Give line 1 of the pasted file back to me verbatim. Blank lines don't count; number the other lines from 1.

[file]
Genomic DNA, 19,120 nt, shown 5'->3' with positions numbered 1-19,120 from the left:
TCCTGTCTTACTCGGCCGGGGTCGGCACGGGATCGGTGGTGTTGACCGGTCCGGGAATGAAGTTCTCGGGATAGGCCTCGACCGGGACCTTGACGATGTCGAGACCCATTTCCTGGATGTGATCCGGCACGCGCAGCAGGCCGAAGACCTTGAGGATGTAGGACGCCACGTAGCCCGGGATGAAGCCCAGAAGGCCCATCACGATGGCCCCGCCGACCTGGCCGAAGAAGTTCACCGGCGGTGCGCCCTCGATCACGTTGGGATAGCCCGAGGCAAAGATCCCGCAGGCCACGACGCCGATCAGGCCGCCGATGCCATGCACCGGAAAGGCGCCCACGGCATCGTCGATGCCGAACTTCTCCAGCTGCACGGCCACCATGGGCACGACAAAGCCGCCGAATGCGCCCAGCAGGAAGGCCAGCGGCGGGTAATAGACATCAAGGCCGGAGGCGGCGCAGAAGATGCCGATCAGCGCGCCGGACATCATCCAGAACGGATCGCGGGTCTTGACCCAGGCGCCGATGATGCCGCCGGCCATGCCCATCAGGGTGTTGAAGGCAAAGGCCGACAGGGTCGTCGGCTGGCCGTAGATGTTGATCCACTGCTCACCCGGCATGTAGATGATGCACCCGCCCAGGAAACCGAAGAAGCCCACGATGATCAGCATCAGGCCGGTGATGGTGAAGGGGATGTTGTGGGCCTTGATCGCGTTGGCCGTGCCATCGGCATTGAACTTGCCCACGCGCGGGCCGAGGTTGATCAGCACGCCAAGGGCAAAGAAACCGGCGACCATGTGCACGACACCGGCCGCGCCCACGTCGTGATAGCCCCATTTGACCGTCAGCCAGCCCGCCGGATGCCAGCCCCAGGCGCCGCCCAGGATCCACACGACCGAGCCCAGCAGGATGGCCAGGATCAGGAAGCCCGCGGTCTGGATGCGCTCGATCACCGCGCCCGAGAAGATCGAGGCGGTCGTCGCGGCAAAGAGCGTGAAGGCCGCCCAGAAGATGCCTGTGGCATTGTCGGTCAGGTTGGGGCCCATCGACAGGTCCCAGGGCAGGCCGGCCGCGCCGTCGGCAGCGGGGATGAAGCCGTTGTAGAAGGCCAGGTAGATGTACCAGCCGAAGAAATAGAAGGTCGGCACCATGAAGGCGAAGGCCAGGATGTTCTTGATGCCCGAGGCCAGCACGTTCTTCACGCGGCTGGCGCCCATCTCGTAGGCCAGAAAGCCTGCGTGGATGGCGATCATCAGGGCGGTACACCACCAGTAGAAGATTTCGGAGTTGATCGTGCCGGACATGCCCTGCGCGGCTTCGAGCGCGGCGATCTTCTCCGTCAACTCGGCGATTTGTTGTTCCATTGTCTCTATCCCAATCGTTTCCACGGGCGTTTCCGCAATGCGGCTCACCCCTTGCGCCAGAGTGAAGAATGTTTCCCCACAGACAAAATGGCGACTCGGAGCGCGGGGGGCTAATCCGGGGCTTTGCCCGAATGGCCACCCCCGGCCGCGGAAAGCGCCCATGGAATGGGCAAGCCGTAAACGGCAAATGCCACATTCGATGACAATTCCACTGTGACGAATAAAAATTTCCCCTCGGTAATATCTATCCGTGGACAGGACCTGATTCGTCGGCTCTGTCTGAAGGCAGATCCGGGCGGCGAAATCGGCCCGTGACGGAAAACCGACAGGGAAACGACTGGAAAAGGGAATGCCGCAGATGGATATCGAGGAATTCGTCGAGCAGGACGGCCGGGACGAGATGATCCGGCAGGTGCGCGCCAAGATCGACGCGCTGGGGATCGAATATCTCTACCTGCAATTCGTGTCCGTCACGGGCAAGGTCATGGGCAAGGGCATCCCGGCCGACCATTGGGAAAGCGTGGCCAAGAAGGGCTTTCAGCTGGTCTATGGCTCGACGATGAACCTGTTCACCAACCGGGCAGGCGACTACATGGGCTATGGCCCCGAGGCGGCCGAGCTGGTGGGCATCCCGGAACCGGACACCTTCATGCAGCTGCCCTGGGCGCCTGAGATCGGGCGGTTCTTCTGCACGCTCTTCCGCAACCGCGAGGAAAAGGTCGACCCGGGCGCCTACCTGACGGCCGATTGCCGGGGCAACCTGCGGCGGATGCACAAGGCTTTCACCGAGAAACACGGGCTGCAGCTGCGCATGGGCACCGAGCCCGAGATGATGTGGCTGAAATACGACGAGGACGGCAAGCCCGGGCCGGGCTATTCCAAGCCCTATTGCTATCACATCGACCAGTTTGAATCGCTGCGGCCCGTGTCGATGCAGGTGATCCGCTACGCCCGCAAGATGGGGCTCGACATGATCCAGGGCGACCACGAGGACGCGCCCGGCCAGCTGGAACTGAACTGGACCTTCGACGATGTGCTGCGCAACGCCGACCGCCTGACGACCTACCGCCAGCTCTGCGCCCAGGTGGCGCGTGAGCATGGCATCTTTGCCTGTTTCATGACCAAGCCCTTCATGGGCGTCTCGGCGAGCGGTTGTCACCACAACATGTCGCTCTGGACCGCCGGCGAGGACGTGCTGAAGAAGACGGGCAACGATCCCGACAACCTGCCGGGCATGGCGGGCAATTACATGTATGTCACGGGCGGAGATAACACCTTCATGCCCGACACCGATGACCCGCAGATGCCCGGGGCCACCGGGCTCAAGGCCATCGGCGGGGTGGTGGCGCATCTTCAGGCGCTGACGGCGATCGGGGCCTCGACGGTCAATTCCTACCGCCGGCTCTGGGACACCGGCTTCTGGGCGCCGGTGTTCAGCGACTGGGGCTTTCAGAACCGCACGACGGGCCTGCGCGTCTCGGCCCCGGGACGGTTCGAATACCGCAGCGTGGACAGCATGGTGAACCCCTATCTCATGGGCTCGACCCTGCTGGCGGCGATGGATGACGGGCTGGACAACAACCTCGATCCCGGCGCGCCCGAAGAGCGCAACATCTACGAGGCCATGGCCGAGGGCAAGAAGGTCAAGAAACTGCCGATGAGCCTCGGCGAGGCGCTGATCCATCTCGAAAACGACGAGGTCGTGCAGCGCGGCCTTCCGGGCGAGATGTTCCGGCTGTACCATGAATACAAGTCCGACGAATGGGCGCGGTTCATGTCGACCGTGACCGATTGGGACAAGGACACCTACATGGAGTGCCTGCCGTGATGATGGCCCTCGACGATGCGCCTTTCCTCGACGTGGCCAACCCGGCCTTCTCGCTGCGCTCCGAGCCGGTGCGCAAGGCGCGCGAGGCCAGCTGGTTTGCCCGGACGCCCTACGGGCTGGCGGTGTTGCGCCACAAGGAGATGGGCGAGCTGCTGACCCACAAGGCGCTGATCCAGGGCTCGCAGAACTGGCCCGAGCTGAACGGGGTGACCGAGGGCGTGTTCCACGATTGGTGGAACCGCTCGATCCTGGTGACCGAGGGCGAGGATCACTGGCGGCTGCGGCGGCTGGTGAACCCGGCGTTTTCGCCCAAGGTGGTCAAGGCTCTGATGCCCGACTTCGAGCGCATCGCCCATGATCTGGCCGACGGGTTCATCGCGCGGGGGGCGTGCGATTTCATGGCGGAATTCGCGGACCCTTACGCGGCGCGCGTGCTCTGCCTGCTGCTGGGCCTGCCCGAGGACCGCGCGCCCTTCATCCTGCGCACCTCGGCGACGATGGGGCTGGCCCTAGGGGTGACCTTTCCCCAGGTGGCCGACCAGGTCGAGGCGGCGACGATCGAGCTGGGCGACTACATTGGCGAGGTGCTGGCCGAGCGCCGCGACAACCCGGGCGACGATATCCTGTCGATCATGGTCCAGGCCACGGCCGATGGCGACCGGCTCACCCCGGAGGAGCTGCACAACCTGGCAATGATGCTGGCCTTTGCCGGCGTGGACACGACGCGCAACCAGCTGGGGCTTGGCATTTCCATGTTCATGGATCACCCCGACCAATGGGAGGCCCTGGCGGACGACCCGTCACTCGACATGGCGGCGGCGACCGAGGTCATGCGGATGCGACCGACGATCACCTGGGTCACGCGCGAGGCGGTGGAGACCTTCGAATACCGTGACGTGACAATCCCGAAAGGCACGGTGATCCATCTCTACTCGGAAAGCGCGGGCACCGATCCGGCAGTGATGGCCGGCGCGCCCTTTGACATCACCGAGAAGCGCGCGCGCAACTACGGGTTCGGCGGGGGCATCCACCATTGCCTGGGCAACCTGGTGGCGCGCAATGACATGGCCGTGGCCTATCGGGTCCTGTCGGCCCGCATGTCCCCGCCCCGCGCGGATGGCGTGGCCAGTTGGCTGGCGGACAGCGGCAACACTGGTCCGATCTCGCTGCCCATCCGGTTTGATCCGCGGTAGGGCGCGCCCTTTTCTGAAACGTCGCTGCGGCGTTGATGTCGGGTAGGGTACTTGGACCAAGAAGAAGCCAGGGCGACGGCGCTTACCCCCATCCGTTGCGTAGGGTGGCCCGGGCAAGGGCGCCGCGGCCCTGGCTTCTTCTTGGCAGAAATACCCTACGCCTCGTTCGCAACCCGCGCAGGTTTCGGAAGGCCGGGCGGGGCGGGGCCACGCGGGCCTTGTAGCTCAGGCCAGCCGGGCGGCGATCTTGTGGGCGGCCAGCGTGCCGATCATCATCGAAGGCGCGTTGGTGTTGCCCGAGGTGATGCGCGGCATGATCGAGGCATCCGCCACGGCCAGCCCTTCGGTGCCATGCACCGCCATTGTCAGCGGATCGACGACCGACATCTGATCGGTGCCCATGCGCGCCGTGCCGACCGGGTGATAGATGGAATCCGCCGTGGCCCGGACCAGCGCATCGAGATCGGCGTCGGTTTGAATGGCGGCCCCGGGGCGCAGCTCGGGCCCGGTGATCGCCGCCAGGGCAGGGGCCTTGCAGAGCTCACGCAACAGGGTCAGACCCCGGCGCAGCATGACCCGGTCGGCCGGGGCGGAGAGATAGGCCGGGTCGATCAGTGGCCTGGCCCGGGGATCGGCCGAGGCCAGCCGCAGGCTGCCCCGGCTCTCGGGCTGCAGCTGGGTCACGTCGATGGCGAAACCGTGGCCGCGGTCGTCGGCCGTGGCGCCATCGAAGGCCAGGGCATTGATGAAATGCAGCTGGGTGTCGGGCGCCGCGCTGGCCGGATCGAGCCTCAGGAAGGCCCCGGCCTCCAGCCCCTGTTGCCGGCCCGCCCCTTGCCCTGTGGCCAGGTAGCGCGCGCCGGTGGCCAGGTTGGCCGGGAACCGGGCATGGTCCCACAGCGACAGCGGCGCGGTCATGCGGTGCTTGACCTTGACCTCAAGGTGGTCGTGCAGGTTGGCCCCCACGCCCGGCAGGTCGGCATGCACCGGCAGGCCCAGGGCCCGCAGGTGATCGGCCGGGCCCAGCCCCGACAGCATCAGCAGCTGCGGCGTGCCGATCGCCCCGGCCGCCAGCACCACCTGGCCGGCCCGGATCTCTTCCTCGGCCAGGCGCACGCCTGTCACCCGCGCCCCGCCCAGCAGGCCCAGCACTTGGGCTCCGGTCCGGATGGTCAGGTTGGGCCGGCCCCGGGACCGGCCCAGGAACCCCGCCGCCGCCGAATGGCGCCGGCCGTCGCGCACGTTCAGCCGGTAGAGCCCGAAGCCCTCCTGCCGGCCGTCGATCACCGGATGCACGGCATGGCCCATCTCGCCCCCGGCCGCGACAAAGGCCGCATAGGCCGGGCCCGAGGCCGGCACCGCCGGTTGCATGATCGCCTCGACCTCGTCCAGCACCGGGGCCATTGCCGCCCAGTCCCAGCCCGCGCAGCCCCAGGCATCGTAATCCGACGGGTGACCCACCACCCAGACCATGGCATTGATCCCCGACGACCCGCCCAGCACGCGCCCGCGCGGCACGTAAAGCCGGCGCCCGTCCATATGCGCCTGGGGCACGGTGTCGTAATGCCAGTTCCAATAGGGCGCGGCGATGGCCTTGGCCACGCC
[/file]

Genomic DNA, 19,120 nt, shown 5'->3' with positions numbered 1-19,120 from the left: